What You Need to Know About Taxes for Car Wash Businesses

There’s no doubt about it — the US is a car-centric country. The 2022 Vox piece “Too Many Americans Live in Places Built for Cars” notes that commonplace infrastructure like “stroads” (a street-road hybrid), strip malls with parking lots, and extensive highway networks mean it’s nearly impossible to traverse the US without a car.
This means that America is one of the best places to run a car wash business. In fact, 58,664 car wash businesses currently operate in 2023. Expectations are that this number will grow steadily in the next few years. Some factors influencing this growth are the increasing number of vehicles per household, the demand for car washing convenience, and car washing prohibitions in residential areas for environmental purposes.
Given these reasons, it’s a great time to start a car wash business because you’re sure to have customers. However, you should prepare well to ensure its success. One of the things to consider when establishing a business is the taxes you have to pay. For car wash businesses, there are several things to note regarding taxes. Below are a few.

black car at car wash
Image Credit: Pexels

Certain Car Wash Services are Non-Taxable

Car wash services vary from one to the other. There are car washes with personnel that wash, wax, and vacuum a car or assist customers during these processes. These are taxable, and we’ll go deeper into these services in the following sections.
On the other hand, coin-operated or self-service offerings are non-taxable. This is the type of car wash where customers use the provided equipment to clean their cars, or fully automated equipment does it for them. If the coin-operated equipment accepts debit or credit cards, car wash businesses are only exempted from coin, currency, or token sales tax. Consider these before you start a self-service or coin-operated car wash business.

Taxes for Car Wash Businesses Vary by Type

As mentioned above, car wash businesses with personnel are taxable, including full-service and exterior conveyor types. A full-service car wash is when trained staff handle the whole car-cleaning process. Meanwhile, exterior conveyor car wash refers to those businesses where an employee pre-washes the car before it is pulled through an automatic washing process.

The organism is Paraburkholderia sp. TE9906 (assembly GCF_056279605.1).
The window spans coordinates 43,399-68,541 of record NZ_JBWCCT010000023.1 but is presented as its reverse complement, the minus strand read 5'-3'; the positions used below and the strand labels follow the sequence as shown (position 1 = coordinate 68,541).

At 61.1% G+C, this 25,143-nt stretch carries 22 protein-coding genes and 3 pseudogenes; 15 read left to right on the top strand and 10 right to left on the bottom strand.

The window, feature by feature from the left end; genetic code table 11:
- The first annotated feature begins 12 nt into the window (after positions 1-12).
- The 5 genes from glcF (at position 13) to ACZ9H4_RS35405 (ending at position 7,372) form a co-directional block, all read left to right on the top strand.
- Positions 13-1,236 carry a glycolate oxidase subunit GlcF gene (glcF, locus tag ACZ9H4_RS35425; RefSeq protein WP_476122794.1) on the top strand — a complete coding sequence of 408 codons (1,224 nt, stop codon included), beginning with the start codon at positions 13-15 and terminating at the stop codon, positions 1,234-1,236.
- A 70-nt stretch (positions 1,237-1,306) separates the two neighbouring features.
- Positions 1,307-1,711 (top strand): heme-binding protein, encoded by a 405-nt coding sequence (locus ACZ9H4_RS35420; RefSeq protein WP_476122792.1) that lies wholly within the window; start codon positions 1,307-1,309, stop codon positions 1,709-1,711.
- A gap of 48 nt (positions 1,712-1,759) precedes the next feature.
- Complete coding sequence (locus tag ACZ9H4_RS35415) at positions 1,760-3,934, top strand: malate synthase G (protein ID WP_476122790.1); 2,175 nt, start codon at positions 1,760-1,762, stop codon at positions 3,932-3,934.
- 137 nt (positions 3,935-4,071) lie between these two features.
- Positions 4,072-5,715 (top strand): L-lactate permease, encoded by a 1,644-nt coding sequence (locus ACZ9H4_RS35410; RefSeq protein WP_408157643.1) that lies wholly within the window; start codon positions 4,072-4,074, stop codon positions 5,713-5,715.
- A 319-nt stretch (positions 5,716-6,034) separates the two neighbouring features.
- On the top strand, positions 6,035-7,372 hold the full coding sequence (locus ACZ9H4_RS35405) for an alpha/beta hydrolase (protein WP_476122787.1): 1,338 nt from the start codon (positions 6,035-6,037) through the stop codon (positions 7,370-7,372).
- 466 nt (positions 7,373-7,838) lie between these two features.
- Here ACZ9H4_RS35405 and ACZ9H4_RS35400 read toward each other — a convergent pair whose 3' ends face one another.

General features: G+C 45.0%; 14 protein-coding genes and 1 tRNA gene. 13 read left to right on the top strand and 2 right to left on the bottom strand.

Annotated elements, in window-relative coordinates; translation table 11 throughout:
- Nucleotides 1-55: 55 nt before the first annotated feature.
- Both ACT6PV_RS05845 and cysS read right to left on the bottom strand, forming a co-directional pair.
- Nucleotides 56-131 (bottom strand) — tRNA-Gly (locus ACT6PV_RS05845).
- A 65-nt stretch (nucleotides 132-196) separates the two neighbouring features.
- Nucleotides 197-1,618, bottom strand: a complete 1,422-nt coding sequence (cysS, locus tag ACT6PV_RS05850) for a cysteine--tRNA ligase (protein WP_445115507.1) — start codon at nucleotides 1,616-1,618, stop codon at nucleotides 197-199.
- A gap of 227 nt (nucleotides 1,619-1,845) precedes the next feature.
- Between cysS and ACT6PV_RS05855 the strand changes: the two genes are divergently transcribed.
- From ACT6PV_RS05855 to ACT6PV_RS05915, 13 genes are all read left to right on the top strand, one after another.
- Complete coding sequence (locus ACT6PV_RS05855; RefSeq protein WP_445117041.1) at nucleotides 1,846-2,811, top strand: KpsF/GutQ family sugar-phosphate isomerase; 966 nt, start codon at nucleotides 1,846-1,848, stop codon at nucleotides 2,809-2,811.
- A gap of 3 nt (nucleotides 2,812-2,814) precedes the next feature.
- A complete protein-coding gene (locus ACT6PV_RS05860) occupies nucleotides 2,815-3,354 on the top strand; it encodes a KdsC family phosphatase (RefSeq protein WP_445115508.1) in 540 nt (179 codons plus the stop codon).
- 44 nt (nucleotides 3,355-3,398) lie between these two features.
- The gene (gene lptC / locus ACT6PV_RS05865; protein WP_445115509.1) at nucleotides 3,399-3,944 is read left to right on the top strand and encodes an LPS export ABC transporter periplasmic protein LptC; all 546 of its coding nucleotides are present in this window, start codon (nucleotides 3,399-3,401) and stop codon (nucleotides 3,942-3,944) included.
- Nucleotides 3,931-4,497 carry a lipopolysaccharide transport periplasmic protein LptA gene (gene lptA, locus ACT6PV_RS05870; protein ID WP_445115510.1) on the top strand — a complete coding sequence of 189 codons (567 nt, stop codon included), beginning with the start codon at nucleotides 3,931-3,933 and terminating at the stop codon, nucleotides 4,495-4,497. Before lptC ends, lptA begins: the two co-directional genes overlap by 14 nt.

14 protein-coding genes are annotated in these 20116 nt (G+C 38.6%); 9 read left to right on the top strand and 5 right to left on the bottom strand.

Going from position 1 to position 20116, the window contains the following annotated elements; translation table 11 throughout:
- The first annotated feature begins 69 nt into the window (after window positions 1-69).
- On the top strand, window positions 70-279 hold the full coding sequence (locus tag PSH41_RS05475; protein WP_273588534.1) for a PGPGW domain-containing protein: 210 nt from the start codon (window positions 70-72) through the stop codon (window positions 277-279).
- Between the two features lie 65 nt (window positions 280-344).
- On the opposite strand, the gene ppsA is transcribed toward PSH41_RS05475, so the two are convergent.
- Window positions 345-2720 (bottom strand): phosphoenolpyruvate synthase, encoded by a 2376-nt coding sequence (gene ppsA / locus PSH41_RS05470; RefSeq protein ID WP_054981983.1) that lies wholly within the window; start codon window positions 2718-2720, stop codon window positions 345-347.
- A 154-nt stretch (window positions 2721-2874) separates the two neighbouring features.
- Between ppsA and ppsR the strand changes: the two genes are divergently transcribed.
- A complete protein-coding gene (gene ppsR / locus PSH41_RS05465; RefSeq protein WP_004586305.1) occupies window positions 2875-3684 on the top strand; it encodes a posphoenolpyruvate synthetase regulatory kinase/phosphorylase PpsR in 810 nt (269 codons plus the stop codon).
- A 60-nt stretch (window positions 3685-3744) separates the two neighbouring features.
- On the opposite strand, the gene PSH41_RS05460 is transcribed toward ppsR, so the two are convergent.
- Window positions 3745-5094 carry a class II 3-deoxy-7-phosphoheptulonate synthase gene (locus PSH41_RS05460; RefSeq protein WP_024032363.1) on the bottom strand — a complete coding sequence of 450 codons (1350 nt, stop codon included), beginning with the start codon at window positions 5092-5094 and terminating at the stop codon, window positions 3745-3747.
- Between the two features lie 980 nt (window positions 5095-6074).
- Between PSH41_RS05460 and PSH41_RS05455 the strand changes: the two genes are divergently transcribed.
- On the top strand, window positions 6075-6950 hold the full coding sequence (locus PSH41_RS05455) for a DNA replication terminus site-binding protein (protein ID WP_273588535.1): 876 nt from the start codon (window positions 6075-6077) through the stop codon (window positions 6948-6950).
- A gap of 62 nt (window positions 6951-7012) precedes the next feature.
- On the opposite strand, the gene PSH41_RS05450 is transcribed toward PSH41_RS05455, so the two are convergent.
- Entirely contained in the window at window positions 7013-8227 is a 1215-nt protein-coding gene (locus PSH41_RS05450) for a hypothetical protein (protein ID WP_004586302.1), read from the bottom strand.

While this is the current rule, it can change without notice. If you’re planning to offer these services in your own business, it’s thus vital that you stay up-to-date with the latest rules regarding how they should be taxed. Self-awareness is key to a successful business—external factors like new tax considerations from the government can happen anytime. For instance, local governments could impose a bigger sales tax to boost the economy. Failure to collect this can result in fines, so stay updated with new taxing procedures by reading the news.

Non-Business Taxes for Car Wash Businesses You May be Subject To

Most people are aware of the taxes that businesses must pay. Some business taxes include employment tax (federal income taxes from employees) and income tax (tax depending on your profit). Aside from these, there are other taxes your car wash business may be subject to.
Among these is property tax. Starting a car wash business obviously requires a location unless you plan to be mobile. Property tax is imposed on land or buildings where your car wash is located. Another tax you might need to cover is gross receipts tax, which depends on your gross sales. Some states—such as Delaware and Ohio—require this from businesses, so always be on the lookout for your location’s specific tax laws.

Don’t Forget State Tax Requirements Specific to Your Location

On the topic of state-specific taxes, many states have unique tax laws for car wash businesses. For example, Florida has a particular taxing procedure: only car wash jobs that use silicone, wax, or any product added to water are taxable. As such, plain car wash jobs using only detergent or water softener are tax exempt. In Minnesota, coin-operated car washes are taxable, despite our previous discussion. This shows that business owners must thoroughly read state-specific business tax laws because each place varies.

Taxes for car wash businesses will vary depending on your service type and location. Always read up on your state’s tax laws and keep up with the news to ensure that you’re paying the proper taxes for your future car wash business.

Photo of writer Jenelle Brickman

Jenelle Brickman is a freelance writer whose interests lie in current economic trends. She strongly believes that everyone should have access to sound financial advice. When she isn’t researching on her next article, she enjoys going to the beach and hiking through nature trails.

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